I watched the report on CNBC this morning, and the analysts were all pleasantly surprised that this job growth came with far less Census hires than expected.  The chart at the top illustrating the job gains comes from Speaker Pelosi’s using Bureau of Labor Statistics data.

I would still delay starting the cap until at least 2013, to further undercut any economic attack on the bill.  Also, the impacts of the recession have not worked their way through the energy system yet, so the early permit allocations are likely to be too high, which means there really is no environmental benefit in starting the bill in 2012.

Finally, it must be said that conventional wisdom has it that passage of the bipartisan climate and clean energy jobs bill is still a long shot.  But conventional wisdom has been wrong so often, and now that we can see the stimulus bill spared the economy from the Bush-Cheney depression and has jumpstarted an economic recovery, there is no longer an excuse that “we can’t pass a climate bill during a recession.”

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24 Responses to Does the jobs recovery boost chances for the bipartisan climate and clean energy jobs bill?

  1. Kevin says:

    It would be interesting to know what twitter has to say about whether the public wants a clean energy bill:

  2. Dan B says:

    In the bigger picture we are transitioning into a 21st Century energy economy. The fossil fuel era is ending. Businesses that prospered by extracting and delivering those fossil fuels see a 30 year window in which they can continue to profit mightily, after then it’s not certain their business model will endure, or even exist. As Web 3.0 comes into it’s own the value of networks will increase as will the communities and organizations that understand that social media is not just a recreational phenomenon.

    As the web empowers communities and undercuts hierarchies we’ll see violent pushback, as evidenced by the RNC’s knee jerk “NO” to every positive development. Billions of dollars have gone to top-down corporations. The Web and distributed renewable energy are a big threat to the hierarchies that have dominated the industrial age.

    All we have to do is apply a little pressure on the roadblocks to clean green energy.

  3. Dan B says:

    There are some potential pitfalls to the utopian vision of distributed and networked clean green energy. If China’s command and control version of renewable energy is as wildly successful as it seems we will have a potent model of the top down approach to progress. The other is if we have a disastrous weather event (drought in the American breadbasket), or combination of events (drought, catastrophic storms, collapse of major ice sheets, regional forest fires, & mass migration of human populations..)that puts the economy into a tailspin we could see the rise of demagogues who feed on fear.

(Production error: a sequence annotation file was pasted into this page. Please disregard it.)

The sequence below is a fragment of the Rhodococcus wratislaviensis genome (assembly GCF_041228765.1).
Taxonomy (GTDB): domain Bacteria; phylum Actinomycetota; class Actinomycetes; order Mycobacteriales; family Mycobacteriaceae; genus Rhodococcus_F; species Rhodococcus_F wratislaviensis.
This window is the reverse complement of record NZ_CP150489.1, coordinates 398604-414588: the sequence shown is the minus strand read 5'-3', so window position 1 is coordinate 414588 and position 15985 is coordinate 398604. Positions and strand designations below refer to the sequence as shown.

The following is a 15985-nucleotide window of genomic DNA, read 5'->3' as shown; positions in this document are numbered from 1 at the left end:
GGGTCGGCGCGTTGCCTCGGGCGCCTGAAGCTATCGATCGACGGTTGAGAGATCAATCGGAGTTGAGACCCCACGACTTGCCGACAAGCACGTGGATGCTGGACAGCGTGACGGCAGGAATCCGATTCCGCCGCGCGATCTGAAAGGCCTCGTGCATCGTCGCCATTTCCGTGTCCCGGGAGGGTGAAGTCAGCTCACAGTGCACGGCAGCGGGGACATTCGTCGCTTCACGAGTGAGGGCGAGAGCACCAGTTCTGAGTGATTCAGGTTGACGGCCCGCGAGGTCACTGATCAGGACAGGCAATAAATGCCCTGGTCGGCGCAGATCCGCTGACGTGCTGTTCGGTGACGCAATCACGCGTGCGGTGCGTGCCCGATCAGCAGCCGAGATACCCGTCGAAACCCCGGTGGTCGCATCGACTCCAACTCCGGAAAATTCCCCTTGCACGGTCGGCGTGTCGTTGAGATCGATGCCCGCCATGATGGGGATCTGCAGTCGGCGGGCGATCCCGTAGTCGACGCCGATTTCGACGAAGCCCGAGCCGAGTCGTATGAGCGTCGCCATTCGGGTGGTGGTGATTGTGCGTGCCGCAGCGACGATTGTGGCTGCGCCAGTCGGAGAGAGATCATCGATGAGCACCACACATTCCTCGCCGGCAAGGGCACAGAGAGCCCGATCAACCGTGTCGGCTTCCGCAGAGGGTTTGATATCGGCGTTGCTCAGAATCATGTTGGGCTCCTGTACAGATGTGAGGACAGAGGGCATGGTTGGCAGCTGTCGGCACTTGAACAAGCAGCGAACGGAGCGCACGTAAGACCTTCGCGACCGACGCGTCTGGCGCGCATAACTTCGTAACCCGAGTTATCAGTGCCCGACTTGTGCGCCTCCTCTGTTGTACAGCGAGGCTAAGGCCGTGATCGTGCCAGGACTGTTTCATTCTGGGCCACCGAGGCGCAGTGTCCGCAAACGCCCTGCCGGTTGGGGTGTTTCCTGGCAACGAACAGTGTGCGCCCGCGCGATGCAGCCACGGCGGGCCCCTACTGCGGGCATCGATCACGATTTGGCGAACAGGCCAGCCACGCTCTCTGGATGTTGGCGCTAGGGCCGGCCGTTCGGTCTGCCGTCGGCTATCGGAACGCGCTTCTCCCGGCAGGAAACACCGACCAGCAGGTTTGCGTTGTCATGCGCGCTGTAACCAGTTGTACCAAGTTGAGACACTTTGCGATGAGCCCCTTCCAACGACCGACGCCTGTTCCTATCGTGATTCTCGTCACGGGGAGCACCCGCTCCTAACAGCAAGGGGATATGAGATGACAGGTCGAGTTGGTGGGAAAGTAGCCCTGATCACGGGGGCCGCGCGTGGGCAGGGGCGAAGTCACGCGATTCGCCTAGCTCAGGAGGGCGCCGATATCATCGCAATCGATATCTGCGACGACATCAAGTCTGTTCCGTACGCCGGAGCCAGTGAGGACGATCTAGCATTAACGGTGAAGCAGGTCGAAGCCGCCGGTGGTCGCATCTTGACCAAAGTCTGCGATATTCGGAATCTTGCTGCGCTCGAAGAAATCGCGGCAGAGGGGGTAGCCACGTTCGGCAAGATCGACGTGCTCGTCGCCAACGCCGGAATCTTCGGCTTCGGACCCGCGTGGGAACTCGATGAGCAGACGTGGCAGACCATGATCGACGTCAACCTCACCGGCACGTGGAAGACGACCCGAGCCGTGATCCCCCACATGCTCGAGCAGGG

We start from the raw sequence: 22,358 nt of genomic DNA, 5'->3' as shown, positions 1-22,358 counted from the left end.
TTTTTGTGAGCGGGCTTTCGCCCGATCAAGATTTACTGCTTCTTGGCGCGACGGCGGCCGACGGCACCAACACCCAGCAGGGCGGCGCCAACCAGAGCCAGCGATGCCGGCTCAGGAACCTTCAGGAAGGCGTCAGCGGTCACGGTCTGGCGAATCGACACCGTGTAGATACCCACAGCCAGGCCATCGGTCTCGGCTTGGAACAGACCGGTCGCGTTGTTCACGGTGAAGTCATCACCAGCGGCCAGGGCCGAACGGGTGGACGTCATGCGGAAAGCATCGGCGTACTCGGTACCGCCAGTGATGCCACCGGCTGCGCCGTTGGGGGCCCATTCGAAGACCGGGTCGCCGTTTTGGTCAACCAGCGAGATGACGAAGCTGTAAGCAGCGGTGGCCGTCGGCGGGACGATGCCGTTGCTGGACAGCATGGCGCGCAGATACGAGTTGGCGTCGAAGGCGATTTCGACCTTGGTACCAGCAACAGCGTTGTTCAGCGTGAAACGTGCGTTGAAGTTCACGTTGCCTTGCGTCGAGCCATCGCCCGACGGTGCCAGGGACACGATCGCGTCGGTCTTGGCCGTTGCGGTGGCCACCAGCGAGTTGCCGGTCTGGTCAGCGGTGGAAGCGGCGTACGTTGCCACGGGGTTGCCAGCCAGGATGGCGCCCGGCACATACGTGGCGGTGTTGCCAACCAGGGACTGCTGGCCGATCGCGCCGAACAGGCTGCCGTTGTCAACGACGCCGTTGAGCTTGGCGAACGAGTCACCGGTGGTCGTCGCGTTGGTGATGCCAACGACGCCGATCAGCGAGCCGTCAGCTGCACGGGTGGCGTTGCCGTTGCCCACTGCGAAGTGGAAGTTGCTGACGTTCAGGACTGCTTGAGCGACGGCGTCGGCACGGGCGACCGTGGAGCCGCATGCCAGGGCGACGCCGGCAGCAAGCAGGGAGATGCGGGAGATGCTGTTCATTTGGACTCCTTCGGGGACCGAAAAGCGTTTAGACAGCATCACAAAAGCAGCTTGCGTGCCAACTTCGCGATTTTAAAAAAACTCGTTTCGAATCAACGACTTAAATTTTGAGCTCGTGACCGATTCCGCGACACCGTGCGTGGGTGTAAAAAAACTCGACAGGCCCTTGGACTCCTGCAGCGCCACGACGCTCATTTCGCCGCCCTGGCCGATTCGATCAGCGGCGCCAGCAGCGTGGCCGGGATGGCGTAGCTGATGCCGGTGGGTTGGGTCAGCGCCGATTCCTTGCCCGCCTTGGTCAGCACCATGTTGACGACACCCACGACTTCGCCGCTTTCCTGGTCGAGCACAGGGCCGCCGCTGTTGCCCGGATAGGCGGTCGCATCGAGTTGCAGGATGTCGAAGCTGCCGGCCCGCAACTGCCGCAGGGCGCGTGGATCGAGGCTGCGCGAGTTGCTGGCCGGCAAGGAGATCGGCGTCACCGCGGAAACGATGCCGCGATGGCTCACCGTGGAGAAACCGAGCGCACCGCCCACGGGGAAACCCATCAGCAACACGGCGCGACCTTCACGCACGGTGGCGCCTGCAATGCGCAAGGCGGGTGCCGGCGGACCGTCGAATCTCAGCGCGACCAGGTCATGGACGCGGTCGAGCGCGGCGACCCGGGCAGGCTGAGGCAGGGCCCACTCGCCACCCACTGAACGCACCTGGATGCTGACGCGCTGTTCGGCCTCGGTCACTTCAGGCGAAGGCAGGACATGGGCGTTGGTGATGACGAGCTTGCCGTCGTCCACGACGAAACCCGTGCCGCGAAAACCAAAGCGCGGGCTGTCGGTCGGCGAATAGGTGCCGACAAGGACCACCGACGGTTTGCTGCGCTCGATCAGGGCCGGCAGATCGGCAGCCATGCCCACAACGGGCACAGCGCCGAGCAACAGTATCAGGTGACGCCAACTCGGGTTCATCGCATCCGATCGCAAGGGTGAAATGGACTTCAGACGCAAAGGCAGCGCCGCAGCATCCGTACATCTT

It will be a challenge to overcome the “easy” answers of demagogues unless we have a clear and compelling counter narrative.

  4. Leif says:

    Another point is that the “smart grid” investment which will be significant will be obsolete if viable ‘Point of use” energy becomes reality in the not too far distant future. Perhaps “obsolete” is a bit over the top but I feel that humanity must go toward Point of Use technology in the long term and anything less is building in the status quo of top down energy that favors big money and not the consumer/producer thus enriching all humanity.

  5. Pete Salazar says:

    We have lost 3.7 million jobs since the porkulus bill was signed. It wasn’t true that signing the bill would keep the unemployment rate under 8%. It just was not true. The market place has added 3 million more people into the work force. Obama said the economy would add 95,000 jobs per month. Well losing 3.7 million is far from adding 95,000 per month.

  6. Bob Wallace says:

    Pete, that’s an interesting interpretation of what the stimulus bill has done.

    Please look at the red portion of the graph at the top of the page. That’s roughly the time prior to the stimulus bill getting signed.